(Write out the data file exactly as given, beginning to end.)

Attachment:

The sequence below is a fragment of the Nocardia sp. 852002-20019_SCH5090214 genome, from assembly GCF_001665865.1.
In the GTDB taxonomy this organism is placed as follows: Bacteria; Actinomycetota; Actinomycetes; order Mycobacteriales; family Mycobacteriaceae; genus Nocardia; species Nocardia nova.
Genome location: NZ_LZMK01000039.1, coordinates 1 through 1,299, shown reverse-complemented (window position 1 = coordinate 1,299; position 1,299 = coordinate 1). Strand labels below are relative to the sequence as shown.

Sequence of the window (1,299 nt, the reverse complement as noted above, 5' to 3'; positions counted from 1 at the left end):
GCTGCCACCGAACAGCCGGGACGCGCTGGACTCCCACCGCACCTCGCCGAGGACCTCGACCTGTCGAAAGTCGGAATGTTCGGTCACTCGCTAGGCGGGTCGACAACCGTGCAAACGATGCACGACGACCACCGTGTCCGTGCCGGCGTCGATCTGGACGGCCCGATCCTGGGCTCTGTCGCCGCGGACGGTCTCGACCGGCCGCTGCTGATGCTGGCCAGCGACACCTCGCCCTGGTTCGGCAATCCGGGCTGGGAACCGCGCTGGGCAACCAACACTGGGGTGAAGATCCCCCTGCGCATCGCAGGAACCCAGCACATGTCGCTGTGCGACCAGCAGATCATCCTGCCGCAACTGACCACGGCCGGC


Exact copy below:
The sequence below is a fragment of the Nocardia sp. 852002-20019_SCH5090214 genome, from assembly GCF_001665865.1.
In the GTDB taxonomy this organism is placed as follows: Bacteria; Actinomycetota; Actinomycetes; order Mycobacteriales; family Mycobacteriaceae; genus Nocardia; species Nocardia nova.
Genome location: NZ_LZMK01000039.1, coordinates 1 through 1,299, shown reverse-complemented (window position 1 = coordinate 1,299; position 1,299 = coordinate 1). Strand labels below are relative to the sequence as shown.

Sequence of the window (1,299 nt, the reverse complement as noted above, 5' to 3'; positions counted from 1 at the left end):
GCTGCCACCGAACAGCCGGGACGCGCTGGACTCCCACCGCACCTCGCCGAGGACCTCGACCTGTCGAAAGTCGGAATGTTCGGTCACTCGCTAGGCGGGTCGACAACCGTGCAAACGATGCACGACGACCACCGTGTCCGTGCCGGCGTCGATCTGGACGGCCCGATCCTGGGCTCTGTCGCCGCGGACGGTCTCGACCGGCCGCTGCTGATGCTGGCCAGCGACACCTCGCCCTGGTTCGGCAATCCGGGCTGGGAACCGCGCTGGGCAACCAACACTGGGGTGAAGATCCCCCTGCGCATCGCAGGAACCCAGCACATGTCGCTGTGCGACCAGCAGATCATCCTGCCGCAACTGACCACGGCCGGC